By Kitty Felde
The warm-up assignment for my writing group was simple: write a book review for a novel that doesn’t exist. We all immediately put pen to paper, creating really awful reviews for even more awful books.
We all rely on reviews. Not just book reviews to help us find our next great read, but also to choose the best new restaurant at The Wharf, or the best vacuum cleaner under $200, or the best yoga class in DC.
Reviews can also be used to tempt kids to read.
Step one: ask a reluctant reader what they are passionate about. Movies in the Marvel universe? There are hundreds of movie reviews online. Legos? Product reviews can be found online wherever those little plastic pieces are sold. Is there a young athlete in your house? Have them read the reviews to find the healthiest sports drink.
Or task them with reading online vehicle reviews to guide your purchase of a future new car. Or have them find reviews of various breakfast cereals to guide your next trip to the grocery store. You can have them dig through reviews to research the best rewards program for a new credit card.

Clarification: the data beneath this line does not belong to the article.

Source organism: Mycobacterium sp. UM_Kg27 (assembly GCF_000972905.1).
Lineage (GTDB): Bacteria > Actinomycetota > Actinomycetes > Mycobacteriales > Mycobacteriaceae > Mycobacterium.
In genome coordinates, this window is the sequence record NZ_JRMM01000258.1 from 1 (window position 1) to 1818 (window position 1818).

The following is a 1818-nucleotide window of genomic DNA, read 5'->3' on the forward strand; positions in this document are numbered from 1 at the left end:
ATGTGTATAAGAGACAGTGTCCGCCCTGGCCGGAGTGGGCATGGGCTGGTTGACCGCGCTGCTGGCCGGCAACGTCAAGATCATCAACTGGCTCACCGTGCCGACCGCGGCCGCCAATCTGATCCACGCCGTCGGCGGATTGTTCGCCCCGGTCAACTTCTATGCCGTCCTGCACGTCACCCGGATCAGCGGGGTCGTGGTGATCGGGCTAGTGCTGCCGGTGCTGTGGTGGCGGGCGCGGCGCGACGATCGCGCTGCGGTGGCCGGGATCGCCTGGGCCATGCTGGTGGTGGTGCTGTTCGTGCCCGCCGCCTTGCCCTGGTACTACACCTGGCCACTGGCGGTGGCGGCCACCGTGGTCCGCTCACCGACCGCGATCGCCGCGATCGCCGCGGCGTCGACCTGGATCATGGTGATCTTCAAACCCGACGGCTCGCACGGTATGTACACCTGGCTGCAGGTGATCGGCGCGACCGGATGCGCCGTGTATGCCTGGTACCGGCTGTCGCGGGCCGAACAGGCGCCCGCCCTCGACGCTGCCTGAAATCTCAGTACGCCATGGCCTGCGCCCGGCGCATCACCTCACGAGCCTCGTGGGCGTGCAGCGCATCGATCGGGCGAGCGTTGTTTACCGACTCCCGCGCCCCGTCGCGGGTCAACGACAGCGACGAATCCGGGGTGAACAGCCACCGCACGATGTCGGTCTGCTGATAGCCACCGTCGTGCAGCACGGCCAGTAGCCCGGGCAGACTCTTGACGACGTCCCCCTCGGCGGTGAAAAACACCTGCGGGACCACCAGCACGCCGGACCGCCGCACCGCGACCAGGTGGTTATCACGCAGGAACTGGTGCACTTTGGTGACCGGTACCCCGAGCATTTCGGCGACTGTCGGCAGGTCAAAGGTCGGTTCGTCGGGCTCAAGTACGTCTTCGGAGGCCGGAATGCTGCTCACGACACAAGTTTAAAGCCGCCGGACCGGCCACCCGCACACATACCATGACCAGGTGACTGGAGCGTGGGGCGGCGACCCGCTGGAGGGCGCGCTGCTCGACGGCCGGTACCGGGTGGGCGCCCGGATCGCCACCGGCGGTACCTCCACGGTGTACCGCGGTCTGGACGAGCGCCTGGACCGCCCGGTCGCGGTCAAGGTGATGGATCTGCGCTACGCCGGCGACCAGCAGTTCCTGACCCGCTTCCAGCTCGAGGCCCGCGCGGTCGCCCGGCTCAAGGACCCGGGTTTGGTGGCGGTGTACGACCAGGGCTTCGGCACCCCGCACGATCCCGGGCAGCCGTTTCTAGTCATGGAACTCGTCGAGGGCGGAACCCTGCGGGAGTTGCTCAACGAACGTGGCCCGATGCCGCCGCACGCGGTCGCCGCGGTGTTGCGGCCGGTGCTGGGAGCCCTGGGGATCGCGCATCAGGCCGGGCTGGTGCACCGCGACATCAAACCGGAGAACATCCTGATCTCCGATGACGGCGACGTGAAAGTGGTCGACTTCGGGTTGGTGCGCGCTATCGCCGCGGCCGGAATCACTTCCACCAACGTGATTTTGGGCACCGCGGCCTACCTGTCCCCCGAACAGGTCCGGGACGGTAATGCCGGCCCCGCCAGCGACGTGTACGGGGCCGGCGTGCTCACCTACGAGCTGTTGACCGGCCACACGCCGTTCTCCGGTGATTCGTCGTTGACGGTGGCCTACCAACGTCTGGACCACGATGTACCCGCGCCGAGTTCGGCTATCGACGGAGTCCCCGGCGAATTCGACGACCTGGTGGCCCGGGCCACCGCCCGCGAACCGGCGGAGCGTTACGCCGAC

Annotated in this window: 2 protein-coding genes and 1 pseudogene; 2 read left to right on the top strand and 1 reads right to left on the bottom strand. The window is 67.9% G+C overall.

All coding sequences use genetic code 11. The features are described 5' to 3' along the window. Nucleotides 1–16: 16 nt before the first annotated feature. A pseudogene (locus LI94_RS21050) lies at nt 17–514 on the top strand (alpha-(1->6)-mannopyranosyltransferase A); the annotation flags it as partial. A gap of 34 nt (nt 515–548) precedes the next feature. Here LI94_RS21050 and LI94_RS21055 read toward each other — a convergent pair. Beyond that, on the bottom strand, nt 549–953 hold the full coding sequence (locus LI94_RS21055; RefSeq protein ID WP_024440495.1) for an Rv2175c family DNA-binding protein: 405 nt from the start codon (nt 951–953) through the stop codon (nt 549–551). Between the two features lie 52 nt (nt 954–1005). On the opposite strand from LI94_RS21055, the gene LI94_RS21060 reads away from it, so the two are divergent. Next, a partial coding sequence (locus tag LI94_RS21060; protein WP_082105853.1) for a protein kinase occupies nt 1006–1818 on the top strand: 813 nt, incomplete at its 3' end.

There are Yelp reviews for bakeries, Tripadvisor reviews for travel destinations, movie reviews on Rotten Tomatoes…you get the idea.
Then take it one step further: challenge that child to identify which reviews are fake (bought and paid for) and which ones are legitimate. This way, you are not only encouraging careful reading, you’re teaching media literacy as well.
Just don’t call it reading. Call it research.
Kitty Felde is host and executive producer of the Book Club for Kids podcast, the free 20-minute show where kids talk about books.